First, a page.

I did a Q&A over email this week with Steve Mehlman, who helped launch a grassroots campaign in the 1980s to keep the NHL's Washington Capitals from leaving DC. Mehlman has lived in Sacramento since 2004 and is the communications director for the UDW Homecare Providers Union.
Here are excerpts from our conversation over email:
First, could you explain what you were able to do in Washington?
Working with the news media, political and business leaders and sports fans in DC, we were able to create a groundswell of support for the team. This resulted, among other things, in a group of new investors stepping forward to bring new resources. It also led to the business community guaranteeing sellouts for the first ten games of the 1982/83 season by purchasing any unsold tickets.
One key lesson to be learned from our success in D.C.: The Washington Capitals now play in a modern, downtown arena - Verizon Center - that was built in 1998. Not only do they play in front of sellout crowds every night, the area around the arena has been totally revitalized. Vacant lots and boarded-up buildings have given way to restaurants, apartments and condos, and other thriving businesses. This could happen in Sacramento as well.
What was the key to the successful campaign to keep the team in DC?
I think there were two key factors: First, we had strong support from the media - including strong backing on the editorial pages of the Washington Post and on TV and radio stations (our NBC affiliate actually ran a Save the Caps telethon.)
Second, we did not have to convince the people of DC of the value of a major league sports franchise. The Redskins were on the verge of winning their first Super Bowl. The NBA Bullets had recently won a championship. Most important was the fact that we had lost major league baseball teams to other cities twice. One of our most successful tactics was to remind baseball fans that their hopes of getting another baseball team in DC would be dashed if the city were to lose yet another major league sports team (the Caps). As a result, even non-hockey fans joined our Save the Caps campaign.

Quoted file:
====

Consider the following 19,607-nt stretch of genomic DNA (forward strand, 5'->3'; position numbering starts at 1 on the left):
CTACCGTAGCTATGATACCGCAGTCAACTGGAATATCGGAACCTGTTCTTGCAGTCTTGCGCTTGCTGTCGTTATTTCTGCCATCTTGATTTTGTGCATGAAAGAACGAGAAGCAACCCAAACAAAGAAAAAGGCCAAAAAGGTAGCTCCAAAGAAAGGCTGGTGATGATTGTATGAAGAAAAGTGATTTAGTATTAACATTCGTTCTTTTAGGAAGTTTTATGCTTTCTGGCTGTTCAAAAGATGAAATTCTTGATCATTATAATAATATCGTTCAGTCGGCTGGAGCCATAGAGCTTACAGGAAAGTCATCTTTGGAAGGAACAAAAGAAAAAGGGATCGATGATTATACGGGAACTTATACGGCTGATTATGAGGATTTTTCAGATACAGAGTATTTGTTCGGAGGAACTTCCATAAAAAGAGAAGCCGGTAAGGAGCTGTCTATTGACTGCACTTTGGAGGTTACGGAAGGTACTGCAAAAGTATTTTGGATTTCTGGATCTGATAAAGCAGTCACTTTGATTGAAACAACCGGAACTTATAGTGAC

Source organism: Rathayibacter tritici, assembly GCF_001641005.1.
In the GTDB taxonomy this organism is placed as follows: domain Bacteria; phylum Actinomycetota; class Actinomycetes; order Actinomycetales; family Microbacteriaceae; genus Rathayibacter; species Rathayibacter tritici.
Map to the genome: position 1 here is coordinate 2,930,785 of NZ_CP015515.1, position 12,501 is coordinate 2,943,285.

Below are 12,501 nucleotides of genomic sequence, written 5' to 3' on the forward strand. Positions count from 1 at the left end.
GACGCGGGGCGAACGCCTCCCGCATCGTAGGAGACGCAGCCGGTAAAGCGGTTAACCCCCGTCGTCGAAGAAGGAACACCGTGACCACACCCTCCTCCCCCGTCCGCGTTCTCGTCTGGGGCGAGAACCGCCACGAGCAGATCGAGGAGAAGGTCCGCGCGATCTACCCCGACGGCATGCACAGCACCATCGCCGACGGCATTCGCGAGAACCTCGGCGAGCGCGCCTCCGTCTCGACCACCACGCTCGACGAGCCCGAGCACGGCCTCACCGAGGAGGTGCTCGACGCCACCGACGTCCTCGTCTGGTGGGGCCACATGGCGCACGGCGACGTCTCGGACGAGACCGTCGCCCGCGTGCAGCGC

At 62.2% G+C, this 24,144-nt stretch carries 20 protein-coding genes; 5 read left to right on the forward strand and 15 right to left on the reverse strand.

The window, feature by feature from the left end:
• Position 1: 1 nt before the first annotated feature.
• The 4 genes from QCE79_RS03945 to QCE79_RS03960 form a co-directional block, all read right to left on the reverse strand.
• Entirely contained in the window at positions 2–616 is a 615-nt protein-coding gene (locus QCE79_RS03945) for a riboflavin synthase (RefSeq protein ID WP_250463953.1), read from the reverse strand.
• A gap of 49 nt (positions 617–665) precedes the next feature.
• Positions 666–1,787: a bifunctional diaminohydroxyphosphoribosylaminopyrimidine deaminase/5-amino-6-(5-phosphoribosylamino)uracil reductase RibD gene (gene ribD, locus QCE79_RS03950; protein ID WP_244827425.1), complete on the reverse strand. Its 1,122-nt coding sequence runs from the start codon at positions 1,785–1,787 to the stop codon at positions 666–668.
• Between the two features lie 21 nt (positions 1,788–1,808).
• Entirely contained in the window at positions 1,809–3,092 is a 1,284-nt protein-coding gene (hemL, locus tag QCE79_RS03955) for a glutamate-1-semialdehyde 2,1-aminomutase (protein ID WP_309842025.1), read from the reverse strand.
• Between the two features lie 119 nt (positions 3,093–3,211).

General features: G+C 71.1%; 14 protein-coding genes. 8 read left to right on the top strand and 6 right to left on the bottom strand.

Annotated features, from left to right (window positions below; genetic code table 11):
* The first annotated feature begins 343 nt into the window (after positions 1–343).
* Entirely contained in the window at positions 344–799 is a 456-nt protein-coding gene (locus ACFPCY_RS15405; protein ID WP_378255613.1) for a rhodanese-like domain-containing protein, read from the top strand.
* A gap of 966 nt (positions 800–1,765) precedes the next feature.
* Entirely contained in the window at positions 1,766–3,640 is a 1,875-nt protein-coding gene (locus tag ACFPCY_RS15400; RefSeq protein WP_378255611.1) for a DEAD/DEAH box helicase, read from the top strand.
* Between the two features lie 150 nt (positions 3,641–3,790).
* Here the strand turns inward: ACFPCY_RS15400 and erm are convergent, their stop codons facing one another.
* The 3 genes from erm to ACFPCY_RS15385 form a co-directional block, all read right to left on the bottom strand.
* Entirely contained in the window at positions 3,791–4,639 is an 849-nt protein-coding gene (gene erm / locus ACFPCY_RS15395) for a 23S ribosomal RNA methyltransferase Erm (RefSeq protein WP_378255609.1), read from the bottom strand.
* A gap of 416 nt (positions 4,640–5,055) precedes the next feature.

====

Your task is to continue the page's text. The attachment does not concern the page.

Have you studied the situation here? If so, what advice would you give based on your experience?
There are several things that need to change and change quickly if we really want to get a first-class entertainment/sports complex in Sacramento and keep the Kings here
First and foremost, people need to understand that this is not about the Maloofs; it's about our community. Regardless of what happens to the Kings, Sacramento needs a new venue for entertainment and sports. As I've said on many occasions: Why should the citizens of the capital of a state with one of the largest economies in the world have to take their children to Stockton or San Jose if they want to see the circus or Disney on Ice? Furthermore, as we proved in DC, a new arena with a major league team can bring enormous economic benefits to the community.
Second, the support by the media and the business community for a new arena is disappointing. And we've heard next to nothing from the Chamber of Commerce. That won't cut it.
I work for a union representing low-wage homecare providers and elderly and disabled Californians, so I am not oblivious to the fact that there are other pressing needs in our community. And if I thought that the money--mostly private funds--that would go toward a new arena could be used instead to help the poor and sick in our community, I might oppose an arena myself.
But that will not happen. The only thing our failure to build a new arena will mean for Sacramento is more unemployment, more urban blight, and perhaps an even higher ranking on Forbes Magazine's "misery" index.